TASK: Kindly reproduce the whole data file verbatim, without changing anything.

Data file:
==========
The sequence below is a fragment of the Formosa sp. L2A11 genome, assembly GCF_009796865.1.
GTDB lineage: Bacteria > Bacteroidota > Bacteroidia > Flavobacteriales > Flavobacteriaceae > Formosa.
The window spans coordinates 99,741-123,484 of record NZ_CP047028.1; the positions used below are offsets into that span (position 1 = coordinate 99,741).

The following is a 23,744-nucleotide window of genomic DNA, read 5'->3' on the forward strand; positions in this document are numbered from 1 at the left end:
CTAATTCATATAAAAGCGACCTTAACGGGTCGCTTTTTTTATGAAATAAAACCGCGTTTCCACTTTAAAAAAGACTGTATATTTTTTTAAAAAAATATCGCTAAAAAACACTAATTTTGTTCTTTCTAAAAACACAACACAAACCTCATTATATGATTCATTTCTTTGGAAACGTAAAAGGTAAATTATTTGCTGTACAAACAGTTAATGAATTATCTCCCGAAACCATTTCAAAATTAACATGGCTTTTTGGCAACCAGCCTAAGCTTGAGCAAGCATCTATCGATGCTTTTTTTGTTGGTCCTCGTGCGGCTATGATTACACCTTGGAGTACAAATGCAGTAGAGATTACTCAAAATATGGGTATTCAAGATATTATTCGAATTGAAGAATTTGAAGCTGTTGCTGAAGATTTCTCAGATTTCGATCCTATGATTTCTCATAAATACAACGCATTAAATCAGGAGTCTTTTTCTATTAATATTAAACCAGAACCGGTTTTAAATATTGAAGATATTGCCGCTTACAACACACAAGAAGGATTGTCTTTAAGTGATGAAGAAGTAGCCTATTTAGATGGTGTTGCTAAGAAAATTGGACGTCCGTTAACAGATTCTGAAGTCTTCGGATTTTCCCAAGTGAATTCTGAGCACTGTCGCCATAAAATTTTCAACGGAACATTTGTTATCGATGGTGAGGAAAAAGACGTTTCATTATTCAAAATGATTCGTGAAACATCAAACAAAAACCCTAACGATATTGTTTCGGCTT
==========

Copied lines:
The sequence below is a fragment of the Formosa sp. L2A11 genome, assembly GCF_009796865.1.
GTDB lineage: Bacteria > Bacteroidota > Bacteroidia > Flavobacteriales > Flavobacteriaceae > Formosa.
The window spans coordinates 99,741-123,484 of record NZ_CP047028.1; the positions used below are offsets into that span (position 1 = coordinate 99,741).

The following is a 23,744-nucleotide window of genomic DNA, read 5'->3' on the forward strand; positions in this document are numbered from 1 at the left end:
CTAATTCATATAAAAGCGACCTTAACGGGTCGCTTTTTTTATGAAATAAAACCGCGTTTCCACTTTAAAAAAGACTGTATATTTTTTTAAAAAAATATCGCTAAAAAACACTAATTTTGTTCTTTCTAAAAACACAACACAAACCTCATTATATGATTCATTTCTTTGGAAACGTAAAAGGTAAATTATTTGCTGTACAAACAGTTAATGAATTATCTCCCGAAACCATTTCAAAATTAACATGGCTTTTTGGCAACCAGCCTAAGCTTGAGCAAGCATCTATCGATGCTTTTTTTGTTGGTCCTCGTGCGGCTATGATTACACCTTGGAGTACAAATGCAGTAGAGATTACTCAAAATATGGGTATTCAAGATATTATTCGAATTGAAGAATTTGAAGCTGTTGCTGAAGATTTCTCAGATTTCGATCCTATGATTTCTCATAAATACAACGCATTAAATCAGGAGTCTTTTTCTATTAATATTAAACCAGAACCGGTTTTAAATATTGAAGATATTGCCGCTTACAACACACAAGAAGGATTGTCTTTAAGTGATGAAGAAGTAGCCTATTTAGATGGTGTTGCTAAGAAAATTGGACGTCCGTTAACAGATTCTGAAGTCTTCGGATTTTCCCAAGTGAATTCTGAGCACTGTCGCCATAAAATTTTCAACGGAACATTTGTTATCGATGGTGAGGAAAAAGACGTTTCATTATTCAAAATGATTCGTGAAACATCAAACAAAAACCCTAACGATATTGTTTCGGCTT